17 Machinery Spaces New rules with regard to differences in floor levels and gaps in floors resulting in the possible need for additional ladders and barriers. Modified rules for lighting levels in machinery spaces : 200 lux where work is carried out and for movement between work areas. New rules for guarding of pulleys in the well and the ability to access them in safety for maintenance. 17

18 Machinery Spaces Where work is required to be carried out from the car roof and the position is assured by fixed mechanical devices, where these cannot be disengaged under loss of power due to the forces applied to the car a means of escape must be assured. Exit via a space between car roof and underside of landing door Exit via the car through a trapdoor Exit via an emergency door in the well.

19 Landing & Car Entrances

20 Landing / Car Doors The clauses for landing and car doors have been combined All fire test certification of lift landing doors shall be to EN All doors in future, including their frame, will be subject to soft and hard pendulum impact testing at their weakest points. The details of the tests will be found in EN 20

21 Landing / Car Doors New requirements for strength / forces :
1000 N force applied over an area of 100 cm2 shall cause no permanent damage. Retaining devices are to be provided should the main guiding elements fail, and these also to be impact tested. New requirement to remove lift from service or lower door force to 4 J should the detecting/reopening device fail. Also audible warning in this mode. New requirement for 1000 N and 300 N forces applied to doors and locks to act simultaneously for design and test purposes. 21

22 Landing / Car Doors (continued)
New design requirements : New requirements for protection of children's fingers on glass doors. Making the glass opaque on the side exposed to the user by the use of either frosted glass or the application of frosted material to a height of minimum 1,10 m; Sensing the presence of fingers at least up to 1,6 m above sill and stopping the door movement in opening direction; Limiting the gap between door panels and frame to maximum 4 mm at least up to 1,6 m above sill. Recesses (framed glass, etc.) shall not exceed 1 mm. The maximum radius on the outer edge of the frame adjacent to the door panel shall not be more than 4 mm. 22

23 Landing / Car Doors (continued)
New design requirements : Car door not to be able to be opened more than 100 mm under manual effort when outside of unlocking zone. New requirements for fire/smoke labyrinth design on closing edges of doors and frames. Door leading edge not to be less than mm thick if made from glass. 23

24 Landing / Car Doors (continued)
New design requirements : If lowest landing door lock is not within 1m of pit access ladder a means to be provided to unlock the doors from the pit. New rules for the maximum height of the unlocking mechanism from the landing floor, depending if in the vertical or horizontal plane. 24 24

25 Lift Car

26 Lift Car Car Loading: Load will continue to be calculated at 75 kg per person. Car area to be calculated as from wall to wall body inner dimensions. Finishes are excluded. Areas which cannot accommodate a person due to their size need not be included in the floor area calculation. Door entrance recesses of less than 100 mm depth need not be included in the floor area calculation. A new sample calculation, including loading devices is given. New requirement for combustibility of car materials to EN 26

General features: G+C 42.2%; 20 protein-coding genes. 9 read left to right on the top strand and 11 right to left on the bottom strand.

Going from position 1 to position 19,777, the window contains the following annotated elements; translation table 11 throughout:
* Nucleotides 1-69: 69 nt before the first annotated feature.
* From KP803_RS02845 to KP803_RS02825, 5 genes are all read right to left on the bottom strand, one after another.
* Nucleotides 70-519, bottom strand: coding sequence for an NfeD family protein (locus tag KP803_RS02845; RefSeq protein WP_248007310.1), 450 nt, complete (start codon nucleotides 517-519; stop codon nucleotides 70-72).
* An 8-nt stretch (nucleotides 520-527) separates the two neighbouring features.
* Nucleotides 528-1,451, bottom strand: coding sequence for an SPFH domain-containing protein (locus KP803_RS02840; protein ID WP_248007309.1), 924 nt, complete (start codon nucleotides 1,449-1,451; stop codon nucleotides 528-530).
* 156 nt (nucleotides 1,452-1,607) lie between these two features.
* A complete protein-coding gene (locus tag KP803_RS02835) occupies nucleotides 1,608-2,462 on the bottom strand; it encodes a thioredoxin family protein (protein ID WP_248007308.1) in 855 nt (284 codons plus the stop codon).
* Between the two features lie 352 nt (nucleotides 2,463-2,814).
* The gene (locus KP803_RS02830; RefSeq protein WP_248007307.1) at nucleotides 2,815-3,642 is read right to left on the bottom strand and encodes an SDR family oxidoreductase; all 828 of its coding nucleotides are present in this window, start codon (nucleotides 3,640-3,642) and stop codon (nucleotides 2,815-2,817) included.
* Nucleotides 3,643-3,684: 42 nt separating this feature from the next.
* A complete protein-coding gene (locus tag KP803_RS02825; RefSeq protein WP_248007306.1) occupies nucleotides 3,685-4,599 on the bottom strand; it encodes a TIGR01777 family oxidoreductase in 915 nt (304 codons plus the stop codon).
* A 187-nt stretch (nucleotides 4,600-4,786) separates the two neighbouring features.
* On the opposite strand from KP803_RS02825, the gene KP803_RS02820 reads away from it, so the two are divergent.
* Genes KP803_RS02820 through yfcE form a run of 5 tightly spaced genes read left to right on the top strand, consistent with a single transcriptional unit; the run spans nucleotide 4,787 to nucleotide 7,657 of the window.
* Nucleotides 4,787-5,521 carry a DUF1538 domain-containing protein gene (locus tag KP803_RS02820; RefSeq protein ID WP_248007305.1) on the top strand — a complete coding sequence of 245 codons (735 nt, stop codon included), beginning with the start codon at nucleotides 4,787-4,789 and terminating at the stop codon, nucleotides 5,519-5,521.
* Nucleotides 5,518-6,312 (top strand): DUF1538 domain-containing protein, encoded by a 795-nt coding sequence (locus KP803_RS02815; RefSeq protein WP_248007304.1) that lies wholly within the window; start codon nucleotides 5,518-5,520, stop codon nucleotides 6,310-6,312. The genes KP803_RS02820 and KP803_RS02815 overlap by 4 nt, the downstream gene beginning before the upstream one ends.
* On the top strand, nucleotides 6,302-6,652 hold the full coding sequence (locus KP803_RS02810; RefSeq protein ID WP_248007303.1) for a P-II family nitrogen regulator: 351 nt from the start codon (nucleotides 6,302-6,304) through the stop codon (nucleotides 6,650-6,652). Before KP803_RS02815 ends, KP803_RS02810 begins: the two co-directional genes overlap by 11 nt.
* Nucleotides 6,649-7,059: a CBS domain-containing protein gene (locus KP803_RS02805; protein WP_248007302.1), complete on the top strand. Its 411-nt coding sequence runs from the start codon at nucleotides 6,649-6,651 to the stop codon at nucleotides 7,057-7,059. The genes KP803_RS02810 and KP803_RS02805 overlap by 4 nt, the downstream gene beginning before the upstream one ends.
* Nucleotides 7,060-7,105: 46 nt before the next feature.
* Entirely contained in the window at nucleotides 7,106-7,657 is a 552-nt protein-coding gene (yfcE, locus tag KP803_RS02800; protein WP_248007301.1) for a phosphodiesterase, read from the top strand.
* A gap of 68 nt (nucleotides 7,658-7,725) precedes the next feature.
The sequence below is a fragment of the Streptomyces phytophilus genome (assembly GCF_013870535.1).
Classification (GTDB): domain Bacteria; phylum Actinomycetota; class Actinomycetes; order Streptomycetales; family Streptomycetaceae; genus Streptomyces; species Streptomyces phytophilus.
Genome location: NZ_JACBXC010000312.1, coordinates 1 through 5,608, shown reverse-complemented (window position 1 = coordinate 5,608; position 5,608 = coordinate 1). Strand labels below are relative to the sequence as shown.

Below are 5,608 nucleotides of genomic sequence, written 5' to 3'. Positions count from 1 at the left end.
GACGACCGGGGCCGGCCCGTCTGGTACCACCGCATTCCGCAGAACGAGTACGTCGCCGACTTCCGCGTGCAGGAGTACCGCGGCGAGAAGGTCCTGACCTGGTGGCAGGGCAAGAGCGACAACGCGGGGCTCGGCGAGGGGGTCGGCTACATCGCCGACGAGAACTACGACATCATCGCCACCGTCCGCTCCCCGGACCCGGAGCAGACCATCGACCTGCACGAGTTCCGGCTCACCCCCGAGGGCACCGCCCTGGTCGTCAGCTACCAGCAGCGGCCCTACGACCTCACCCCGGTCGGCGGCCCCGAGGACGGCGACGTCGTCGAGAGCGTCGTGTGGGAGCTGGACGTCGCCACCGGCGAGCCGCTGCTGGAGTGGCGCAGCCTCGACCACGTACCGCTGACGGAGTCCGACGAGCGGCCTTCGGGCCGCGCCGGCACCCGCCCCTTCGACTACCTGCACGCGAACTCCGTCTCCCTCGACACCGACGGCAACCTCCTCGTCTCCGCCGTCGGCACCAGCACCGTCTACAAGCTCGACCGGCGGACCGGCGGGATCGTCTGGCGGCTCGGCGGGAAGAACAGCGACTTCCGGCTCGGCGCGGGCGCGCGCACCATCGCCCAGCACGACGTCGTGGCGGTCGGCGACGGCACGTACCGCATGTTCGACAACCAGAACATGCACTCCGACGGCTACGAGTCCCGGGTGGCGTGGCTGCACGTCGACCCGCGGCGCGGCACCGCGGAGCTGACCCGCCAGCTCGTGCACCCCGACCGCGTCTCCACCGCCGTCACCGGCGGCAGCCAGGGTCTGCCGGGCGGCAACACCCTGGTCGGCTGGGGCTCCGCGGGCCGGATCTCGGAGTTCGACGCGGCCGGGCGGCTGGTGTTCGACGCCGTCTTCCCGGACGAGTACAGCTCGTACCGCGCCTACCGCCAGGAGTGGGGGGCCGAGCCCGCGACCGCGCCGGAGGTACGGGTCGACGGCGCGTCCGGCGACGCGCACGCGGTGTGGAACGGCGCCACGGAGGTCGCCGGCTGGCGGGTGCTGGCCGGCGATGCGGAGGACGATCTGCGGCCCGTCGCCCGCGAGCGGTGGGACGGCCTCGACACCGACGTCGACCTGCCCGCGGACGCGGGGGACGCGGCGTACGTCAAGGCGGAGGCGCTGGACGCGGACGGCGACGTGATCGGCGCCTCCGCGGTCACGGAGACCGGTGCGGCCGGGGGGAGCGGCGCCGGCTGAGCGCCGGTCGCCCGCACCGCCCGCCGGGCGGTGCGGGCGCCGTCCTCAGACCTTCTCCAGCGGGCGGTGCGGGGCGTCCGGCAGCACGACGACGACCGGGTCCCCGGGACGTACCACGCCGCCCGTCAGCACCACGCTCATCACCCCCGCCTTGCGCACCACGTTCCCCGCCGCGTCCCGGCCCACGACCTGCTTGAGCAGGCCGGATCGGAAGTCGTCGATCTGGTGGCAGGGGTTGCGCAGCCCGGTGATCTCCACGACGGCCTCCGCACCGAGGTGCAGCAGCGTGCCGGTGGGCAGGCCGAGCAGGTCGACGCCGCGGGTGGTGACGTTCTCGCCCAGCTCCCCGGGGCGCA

27 Lift Car New design requirements :
Loads to test for permanent deflection to now be applied from outside and inside the car. New requirements for car to car rescue and the provision of a portable bridge. Surface of car roof where persons work to be made from non-slip material. Modified requirements for normal car lighting and emergency lighting lux levels. 27

28 Lift Car New design requirements : New requirement for the car apron
Must withstand a horizontal force of 300 N without deflection greater that 25 mm. New requirements for the balustrade. All lift cars regardless of well clearances to have a “toe board” around the car roof edge. New requirements for the use of 1100 mm high balustrades Must also withstand horizontal force of 300 N 28

29 Lift Car No balustrade required but needs toe board 100mm
> 500  500 1100 700 > 300 > 300  300 ≤ 150 ≤ 150 No balustrade required but needs toe board 100mm Balustrade Required Height ≥ 700 mm Balustrade Required Height ≥ 1100 mm 29

30 Suspension

31 Means of suspension No new technologies such as belts or alternative forms of ropes have been incorporated at this time. This is due to concerns over the inclusion of patented or copyright protected materials. It is however likely that future revisions would include such materials. 31

32 Means of suspension All ropes to be to EN (Harmonized under Lifts Directive) No longer possible to use rope grips as a means of rope termination. Terminations shall be to EN , 6 or 7. Rope traction Either ropes shall slip if car or counterweight is blocked, or Drive system to limit motor torque. The calculations given in annex M will be move to EN These have been modified slightly from those in the present standard. 32

33 Safety Gear & Unintended Movement
Overspeed, Safety Gear & Unintended Movement